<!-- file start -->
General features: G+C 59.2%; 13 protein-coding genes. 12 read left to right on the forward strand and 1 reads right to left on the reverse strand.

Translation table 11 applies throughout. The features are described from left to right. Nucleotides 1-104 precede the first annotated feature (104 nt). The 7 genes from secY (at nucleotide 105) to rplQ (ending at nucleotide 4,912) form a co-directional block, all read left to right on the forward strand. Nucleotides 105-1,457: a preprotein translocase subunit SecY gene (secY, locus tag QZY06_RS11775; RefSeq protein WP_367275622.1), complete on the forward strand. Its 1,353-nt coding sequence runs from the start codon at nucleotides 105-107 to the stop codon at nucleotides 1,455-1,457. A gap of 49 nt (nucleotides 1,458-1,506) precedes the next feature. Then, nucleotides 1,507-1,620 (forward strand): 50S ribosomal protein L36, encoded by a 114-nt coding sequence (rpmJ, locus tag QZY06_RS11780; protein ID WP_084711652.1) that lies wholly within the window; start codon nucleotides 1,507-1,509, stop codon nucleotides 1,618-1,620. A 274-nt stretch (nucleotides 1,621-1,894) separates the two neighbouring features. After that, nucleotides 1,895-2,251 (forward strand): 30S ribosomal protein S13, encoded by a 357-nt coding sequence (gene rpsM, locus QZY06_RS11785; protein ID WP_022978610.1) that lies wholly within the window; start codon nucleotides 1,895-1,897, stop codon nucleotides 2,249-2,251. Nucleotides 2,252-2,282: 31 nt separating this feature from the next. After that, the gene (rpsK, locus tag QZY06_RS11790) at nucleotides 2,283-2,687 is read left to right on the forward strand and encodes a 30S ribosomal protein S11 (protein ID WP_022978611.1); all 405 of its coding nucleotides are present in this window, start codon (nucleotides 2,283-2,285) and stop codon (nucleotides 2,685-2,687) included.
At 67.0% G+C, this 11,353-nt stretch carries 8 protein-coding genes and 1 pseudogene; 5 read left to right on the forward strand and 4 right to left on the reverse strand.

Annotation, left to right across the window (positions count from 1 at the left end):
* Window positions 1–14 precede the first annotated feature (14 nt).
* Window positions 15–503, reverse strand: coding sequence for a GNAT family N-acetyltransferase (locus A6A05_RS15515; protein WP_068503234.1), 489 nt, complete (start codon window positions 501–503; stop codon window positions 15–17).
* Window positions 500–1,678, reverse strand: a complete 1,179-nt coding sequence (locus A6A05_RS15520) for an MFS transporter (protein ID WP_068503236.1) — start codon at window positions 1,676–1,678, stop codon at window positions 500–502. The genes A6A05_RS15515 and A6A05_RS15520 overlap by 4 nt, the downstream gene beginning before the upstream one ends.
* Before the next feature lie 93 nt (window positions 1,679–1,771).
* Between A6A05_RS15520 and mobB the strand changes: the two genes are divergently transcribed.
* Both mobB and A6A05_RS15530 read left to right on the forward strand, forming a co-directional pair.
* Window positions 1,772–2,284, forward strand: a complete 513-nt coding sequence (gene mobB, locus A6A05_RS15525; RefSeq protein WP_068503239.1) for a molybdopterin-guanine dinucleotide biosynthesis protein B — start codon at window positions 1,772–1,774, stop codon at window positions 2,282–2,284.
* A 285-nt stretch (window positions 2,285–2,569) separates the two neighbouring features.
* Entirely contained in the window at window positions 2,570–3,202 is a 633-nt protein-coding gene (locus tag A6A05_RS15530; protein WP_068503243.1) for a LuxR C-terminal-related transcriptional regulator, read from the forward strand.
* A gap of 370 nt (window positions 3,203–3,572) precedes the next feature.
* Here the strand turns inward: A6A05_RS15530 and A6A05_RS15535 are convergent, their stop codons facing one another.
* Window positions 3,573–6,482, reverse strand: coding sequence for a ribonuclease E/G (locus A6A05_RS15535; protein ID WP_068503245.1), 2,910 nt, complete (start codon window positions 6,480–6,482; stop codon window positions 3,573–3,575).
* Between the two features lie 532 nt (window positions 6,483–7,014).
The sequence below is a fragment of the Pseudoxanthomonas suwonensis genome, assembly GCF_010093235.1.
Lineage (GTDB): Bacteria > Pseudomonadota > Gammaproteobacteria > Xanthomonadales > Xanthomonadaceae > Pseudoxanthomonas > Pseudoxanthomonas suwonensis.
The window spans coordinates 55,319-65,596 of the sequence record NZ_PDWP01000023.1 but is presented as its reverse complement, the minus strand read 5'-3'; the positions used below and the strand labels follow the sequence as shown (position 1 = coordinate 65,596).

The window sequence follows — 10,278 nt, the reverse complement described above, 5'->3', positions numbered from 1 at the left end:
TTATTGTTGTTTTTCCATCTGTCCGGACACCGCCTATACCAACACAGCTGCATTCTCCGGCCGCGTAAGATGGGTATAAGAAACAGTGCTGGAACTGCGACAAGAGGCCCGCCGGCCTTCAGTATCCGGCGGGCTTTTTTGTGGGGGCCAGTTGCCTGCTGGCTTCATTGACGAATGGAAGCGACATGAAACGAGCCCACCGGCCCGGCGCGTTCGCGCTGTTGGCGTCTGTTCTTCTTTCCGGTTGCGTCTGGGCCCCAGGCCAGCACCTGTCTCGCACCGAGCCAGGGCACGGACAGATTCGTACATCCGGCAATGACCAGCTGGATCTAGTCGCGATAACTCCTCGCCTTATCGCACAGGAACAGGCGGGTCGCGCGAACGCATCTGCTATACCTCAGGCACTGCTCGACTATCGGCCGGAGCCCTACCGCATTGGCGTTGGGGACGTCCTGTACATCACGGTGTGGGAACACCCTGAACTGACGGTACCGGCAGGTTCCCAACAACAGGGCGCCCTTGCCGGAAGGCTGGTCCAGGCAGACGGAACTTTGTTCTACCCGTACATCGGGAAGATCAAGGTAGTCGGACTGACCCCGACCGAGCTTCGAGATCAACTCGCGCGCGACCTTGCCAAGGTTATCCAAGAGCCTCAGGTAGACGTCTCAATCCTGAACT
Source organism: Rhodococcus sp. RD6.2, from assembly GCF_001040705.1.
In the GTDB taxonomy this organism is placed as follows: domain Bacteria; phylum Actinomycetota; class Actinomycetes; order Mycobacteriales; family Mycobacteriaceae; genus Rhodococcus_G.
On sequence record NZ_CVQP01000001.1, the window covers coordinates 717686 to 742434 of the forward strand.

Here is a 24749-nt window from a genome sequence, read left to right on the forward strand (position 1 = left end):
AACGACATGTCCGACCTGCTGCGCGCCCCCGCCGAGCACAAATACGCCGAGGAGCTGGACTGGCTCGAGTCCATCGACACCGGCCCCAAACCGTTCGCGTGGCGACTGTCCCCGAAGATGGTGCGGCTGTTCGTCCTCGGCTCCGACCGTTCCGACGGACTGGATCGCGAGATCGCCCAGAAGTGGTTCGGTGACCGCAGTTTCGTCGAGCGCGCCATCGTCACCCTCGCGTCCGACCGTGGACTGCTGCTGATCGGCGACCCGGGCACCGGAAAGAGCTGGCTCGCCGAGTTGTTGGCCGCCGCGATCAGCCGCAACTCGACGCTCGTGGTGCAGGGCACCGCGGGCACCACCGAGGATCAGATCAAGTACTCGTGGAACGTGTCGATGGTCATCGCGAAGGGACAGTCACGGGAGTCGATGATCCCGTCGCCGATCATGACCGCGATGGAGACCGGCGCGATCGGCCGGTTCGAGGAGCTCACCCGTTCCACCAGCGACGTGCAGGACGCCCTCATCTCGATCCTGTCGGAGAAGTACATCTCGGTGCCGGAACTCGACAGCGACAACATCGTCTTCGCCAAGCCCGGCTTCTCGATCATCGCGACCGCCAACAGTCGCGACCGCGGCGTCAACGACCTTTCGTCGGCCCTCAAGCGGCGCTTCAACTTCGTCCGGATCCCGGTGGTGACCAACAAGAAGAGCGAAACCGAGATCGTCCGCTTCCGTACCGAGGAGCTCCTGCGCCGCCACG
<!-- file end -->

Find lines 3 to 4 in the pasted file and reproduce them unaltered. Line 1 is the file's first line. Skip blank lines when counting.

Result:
At 67.0% G+C, this 11,353-nt stretch carries 8 protein-coding genes and 1 pseudogene; 5 read left to right on the forward strand and 4 right to left on the reverse strand.

Annotation, left to right across the window (positions count from 1 at the left end):